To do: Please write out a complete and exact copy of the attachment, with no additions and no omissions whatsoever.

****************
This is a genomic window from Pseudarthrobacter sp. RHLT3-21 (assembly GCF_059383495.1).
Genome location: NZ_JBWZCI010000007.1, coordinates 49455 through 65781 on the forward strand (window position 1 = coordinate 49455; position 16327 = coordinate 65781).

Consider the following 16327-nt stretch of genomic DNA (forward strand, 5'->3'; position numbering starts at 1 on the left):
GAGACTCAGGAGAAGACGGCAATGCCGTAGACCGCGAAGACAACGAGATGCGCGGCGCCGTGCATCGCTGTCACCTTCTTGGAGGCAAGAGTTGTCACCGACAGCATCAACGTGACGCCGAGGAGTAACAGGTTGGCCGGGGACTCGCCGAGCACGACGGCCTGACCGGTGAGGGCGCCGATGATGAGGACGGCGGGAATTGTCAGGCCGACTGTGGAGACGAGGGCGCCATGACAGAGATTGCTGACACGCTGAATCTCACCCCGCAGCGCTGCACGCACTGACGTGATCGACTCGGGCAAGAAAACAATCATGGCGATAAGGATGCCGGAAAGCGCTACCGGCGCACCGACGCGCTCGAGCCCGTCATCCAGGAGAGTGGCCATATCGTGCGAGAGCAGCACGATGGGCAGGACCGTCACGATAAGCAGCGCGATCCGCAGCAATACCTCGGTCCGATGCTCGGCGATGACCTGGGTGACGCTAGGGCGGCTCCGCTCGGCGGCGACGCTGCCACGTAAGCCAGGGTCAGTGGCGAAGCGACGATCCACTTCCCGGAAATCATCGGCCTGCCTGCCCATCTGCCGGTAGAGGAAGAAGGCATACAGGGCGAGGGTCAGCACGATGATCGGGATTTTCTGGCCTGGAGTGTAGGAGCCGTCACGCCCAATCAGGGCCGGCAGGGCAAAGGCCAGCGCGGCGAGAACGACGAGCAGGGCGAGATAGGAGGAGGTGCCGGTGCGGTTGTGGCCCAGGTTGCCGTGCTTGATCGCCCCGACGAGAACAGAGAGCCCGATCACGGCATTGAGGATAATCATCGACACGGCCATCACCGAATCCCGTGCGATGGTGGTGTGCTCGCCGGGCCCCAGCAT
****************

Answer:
This is a genomic window from Pseudarthrobacter sp. RHLT3-21 (assembly GCF_059383495.1).
Genome location: NZ_JBWZCI010000007.1, coordinates 49455 through 65781 on the forward strand (window position 1 = coordinate 49455; position 16327 = coordinate 65781).

Consider the following 16327-nt stretch of genomic DNA (forward strand, 5'->3'; position numbering starts at 1 on the left):
GAGACTCAGGAGAAGACGGCAATGCCGTAGACCGCGAAGACAACGAGATGCGCGGCGCCGTGCATCGCTGTCACCTTCTTGGAGGCAAGAGTTGTCACCGACAGCATCAACGTGACGCCGAGGAGTAACAGGTTGGCCGGGGACTCGCCGAGCACGACGGCCTGACCGGTGAGGGCGCCGATGATGAGGACGGCGGGAATTGTCAGGCCGACTGTGGAGACGAGGGCGCCATGACAGAGATTGCTGACACGCTGAATCTCACCCCGCAGCGCTGCACGCACTGACGTGATCGACTCGGGCAAGAAAACAATCATGGCGATAAGGATGCCGGAAAGCGCTACCGGCGCACCGACGCGCTCGAGCCCGTCATCCAGGAGAGTGGCCATATCGTGCGAGAGCAGCACGATGGGCAGGACCGTCACGATAAGCAGCGCGATCCGCAGCAATACCTCGGTCCGATGCTCGGCGATGACCTGGGTGACGCTAGGGCGGCTCCGCTCGGCGGCGACGCTGCCACGTAAGCCAGGGTCAGTGGCGAAGCGACGATCCACTTCCCGGAAATCATCGGCCTGCCTGCCCATCTGCCGGTAGAGGAAGAAGGCATACAGGGCGAGGGTCAGCACGATGATCGGGATTTTCTGGCCTGGAGTGTAGGAGCCGTCACGCCCAATCAGGGCCGGCAGGGCAAAGGCCAGCGCGGCGAGAACGACGAGCAGGGCGAGATAGGAGGAGGTGCCGGTGCGGTTGTGGCCCAGGTTGCCGTGCTTGATCGCCCCGACGAGAACAGAGAGCCCGATCACGGCATTGAGGATAATCATCGACACGGCCATCACCGAATCCCGTGCGATGGTGGTGTGCTCGCCGGGCCCCAGCAT